In town hall meeting, Christie blasts Legislature's pace

Gov. Christie asked for help to "put the heat on these folks."
Gov. Christie asked for help to "put the heat on these folks."
Posted: April 20, 2011

JACKSON, N.J. - A jam-packed crowd of senior citizens laughed and gasped Tuesday as Gov. Christie delivered a 40-minute, point-by-point condemnation of the Democratic-controlled "do-nothing Legislature" that may have served as a preview of election season.

Christie began his morning town hall meeting in the clubhouse of a 55-and-older development by counting the number of times per month the Assembly and Senate have held voting sessions. (Usually there have been one or two.)

He unveiled timelines that contrasted his initiatives over recent months to those of legislators. And he mocked lawmakers for achievements such as issuing a proclamation for Fall Prevention Awareness Week.

"There's not enough weeks in a decade to be aware of all the 'awareness weeks' that they pass," Christie said. "We're aware of so much in New Jersey, it's incredible."

His key proposals - including education and ethics changes, tax reduction and lowering the cost of benefits to public employees - have been stymied by the Legislature, Christie said. By saying he needs support to achieve those goals, Christie was reminding those in his audience that they could back the GOP when all 120 Assembly and Senate seats are up for election in November.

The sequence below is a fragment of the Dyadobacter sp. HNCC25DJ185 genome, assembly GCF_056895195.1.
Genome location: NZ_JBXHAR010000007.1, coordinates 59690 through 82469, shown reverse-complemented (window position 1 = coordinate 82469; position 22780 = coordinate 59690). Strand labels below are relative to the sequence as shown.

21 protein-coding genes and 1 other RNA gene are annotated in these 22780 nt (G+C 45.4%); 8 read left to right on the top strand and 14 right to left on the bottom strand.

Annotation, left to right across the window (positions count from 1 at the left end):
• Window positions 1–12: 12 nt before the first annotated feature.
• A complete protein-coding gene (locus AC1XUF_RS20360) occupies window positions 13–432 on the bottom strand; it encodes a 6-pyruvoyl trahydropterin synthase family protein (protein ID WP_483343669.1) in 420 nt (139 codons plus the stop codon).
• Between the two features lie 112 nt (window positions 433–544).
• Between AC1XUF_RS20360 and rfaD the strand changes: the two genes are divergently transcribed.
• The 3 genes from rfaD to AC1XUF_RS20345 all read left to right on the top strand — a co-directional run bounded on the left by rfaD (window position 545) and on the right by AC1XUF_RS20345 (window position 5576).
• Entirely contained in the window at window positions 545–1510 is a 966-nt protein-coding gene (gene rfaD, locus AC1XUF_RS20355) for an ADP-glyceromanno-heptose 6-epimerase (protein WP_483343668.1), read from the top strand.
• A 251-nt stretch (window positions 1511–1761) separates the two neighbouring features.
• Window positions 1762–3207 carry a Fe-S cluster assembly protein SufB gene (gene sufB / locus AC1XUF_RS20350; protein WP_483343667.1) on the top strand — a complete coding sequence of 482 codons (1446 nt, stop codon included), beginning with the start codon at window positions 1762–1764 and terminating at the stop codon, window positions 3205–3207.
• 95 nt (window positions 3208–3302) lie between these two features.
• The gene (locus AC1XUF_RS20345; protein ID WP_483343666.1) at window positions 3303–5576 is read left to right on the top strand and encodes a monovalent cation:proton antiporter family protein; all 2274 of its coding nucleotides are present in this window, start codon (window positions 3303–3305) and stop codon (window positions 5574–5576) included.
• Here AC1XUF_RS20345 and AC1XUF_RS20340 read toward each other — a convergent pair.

Christie's punching bag in the nascent campaign fight is State Sen. Stephen Sweeney (D., Gloucester), who went on the offensive himself last week. Sweeney met with reporters to argue that Christie's attempt to pin property tax problems on Democrats was unfair and disingenuous.

"Governor, you own the tax increase in the state," Sweeney said, referring to Christie's funding cuts, which he said had shifted a larger financial burden to municipalities.

The most contentious issue is the governor's "tool kit," a collection of bills that Christie has said would lower property taxes. Until the Democrats pass that legislation, Christie says, he can't be fully responsible for tax hikes at the local level.

Sweeney walked reporters through those bills last week, and said some of their proposals had been addressed as part of other legislation. The rest, he said, would not have a major effect on property taxes.

"I've had enough of his rhetoric when it comes to this tool kit," Sweeney said.

Sweeney noted that four bills had been signed into law by Christie, including a much-heralded 2 percent cap on municipal, school, and county tax increases. In a conciliatory moment Tuesday, Christie pointed this out too, saying Sweeney "has been good on some things."

The other Christie initiative that would have a significant effect on taxes - increasing public employee contributions toward pensions and health benefits - also has garnered support from Sweeney. The politicians' staffs have been negotiating compromises, though there was no mention of that by the governor.